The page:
Paul raced this setup until 2000 when his wife was diagnosed with breast cancer. She valiantly battled the disease for two years before succumbing to its grip. After her passing, Paul couldn’t bring himself to race anymore, so the car sat unused for a few years. After getting it to the track a few more times, he decided his race days were over and retired the track version of the Vega … and then slowly started the process to make it into a legitimate street car.
Of course he had big plans for the compact, as it was not going to go back to its meek stock orientation … no way. Paul was going to build it up into a solid street performer, using its Pro Street roots as a basis for the modified restoration. So he sat down and devised a plan to make this Chevy into a road friendly racer with plenty of “Bow Tie Bravado” that you would expect from a quarter-mile race car!
First things first. Paul pulled the mighty small-block and five-speed out of the Vega. In its place he installed a potent 302ci engine he had pulled from a ’69 Z/28. Next, a set of Harland roller rockers and a pair of angle plug Turbo heads were added to the mix. Spark is delivered by a creative combination of a Truppi Kling crankshaft trigger, an MSD 7AL control box, Blaster coil, and a customized Vertex magneto by Mason Race Ignitions. An MSD multi-step retard was incorporated to control the timing when the NOS Big Shot nitrous shot is triggered. This hot Chevy small-block is cooled down by a Ron Davis aluminum radiator, matched up with an Evans Cooling water pump. A Nations 200-amp alternator keeps this system charged and ready to spark and is driven by a March serpentine belt system that adds a little bling to the front of the powerplant. Fuel delivery is executed by a Product Engineering fuel pump, which feeds a 1,050-cfm DeVane all-billet carburetor atop an Edelbrock SY1 Smokey Ram intake manifold. Exhaust duties are handled by Stahl 1 7/8-inch headers, leading into a pair of 4-inch Flowmaster mufflers.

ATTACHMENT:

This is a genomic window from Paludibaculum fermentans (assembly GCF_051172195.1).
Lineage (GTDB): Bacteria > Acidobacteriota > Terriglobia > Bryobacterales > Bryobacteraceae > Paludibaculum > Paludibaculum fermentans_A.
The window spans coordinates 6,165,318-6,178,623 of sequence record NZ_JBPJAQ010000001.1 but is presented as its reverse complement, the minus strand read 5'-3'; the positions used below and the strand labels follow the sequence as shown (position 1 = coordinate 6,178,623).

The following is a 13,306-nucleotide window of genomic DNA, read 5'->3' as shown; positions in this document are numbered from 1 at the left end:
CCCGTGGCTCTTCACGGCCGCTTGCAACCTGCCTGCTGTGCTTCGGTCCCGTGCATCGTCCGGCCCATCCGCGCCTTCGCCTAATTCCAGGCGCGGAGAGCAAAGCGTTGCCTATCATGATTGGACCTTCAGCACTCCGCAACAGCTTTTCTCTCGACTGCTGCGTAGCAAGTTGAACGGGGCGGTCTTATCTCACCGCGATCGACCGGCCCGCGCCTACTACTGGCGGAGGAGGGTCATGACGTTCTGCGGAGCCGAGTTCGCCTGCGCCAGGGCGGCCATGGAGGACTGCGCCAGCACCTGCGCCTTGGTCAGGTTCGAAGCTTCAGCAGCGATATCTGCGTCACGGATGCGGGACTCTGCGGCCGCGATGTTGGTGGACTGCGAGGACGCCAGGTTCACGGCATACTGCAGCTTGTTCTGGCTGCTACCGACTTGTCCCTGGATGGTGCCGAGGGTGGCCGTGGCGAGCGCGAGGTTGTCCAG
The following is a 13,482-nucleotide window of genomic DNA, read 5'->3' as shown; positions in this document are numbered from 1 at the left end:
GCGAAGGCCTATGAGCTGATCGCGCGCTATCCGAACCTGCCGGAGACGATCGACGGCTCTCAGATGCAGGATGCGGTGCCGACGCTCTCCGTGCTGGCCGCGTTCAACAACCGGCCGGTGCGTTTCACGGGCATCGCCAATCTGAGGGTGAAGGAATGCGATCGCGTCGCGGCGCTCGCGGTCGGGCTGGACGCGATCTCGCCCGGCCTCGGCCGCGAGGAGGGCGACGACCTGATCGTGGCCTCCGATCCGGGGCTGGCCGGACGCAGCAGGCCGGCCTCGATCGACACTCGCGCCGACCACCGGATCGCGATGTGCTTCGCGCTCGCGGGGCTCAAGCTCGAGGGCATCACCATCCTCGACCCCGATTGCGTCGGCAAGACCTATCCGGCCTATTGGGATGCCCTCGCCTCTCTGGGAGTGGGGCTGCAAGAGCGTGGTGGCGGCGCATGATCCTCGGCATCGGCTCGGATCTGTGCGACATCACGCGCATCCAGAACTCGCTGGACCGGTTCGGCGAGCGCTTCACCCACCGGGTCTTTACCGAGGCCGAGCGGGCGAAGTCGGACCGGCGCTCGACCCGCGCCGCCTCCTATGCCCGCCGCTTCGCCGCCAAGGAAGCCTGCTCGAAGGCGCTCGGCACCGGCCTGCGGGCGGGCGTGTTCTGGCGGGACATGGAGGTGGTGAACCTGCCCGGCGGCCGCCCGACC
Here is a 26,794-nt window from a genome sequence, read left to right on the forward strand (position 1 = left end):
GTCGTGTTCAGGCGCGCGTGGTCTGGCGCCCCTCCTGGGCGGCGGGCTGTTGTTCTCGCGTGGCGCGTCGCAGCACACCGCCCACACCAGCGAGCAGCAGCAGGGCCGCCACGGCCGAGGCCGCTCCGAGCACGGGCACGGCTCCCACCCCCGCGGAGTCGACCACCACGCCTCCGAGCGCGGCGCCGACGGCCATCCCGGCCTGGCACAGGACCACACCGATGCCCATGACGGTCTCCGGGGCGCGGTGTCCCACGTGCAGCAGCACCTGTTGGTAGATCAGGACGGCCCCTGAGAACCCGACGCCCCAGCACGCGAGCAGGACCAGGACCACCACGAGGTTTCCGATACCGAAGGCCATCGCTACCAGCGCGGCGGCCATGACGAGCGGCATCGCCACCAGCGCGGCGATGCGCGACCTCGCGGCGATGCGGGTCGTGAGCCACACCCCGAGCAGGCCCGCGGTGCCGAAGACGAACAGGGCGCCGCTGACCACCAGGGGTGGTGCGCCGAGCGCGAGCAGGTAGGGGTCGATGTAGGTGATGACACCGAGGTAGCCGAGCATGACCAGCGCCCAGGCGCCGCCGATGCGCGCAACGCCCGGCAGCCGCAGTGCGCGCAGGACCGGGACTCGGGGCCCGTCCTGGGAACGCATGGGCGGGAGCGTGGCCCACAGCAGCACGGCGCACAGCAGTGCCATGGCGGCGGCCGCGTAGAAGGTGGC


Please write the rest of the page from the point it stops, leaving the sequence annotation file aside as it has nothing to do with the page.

Paul figured the Doug Nash setup would not be a practical choice for street applications so it was replaced with an ATI two-speed Powerglide transmission. A trans brake was added along with an 8-inch, 7,000-stall converter to help get in a little mischief out on the street. Out back those tall gears were cut down a bit, with a set of 4.56 gears installed into the original Dana 60.
At the corners, a vintage set of Bob Glidden Signature Pro Series Star wheels sit, 15x3.5 up front, 15x15 out back. They are shod with Mickey Thompson Sportsman Street Radials, 24x5.00 and 33x22.00, respectively. The latter are installed with a set of Champion Beadlocks to help secure the rubber under launch twist. Stopping power is supplied by Wilwood brakes.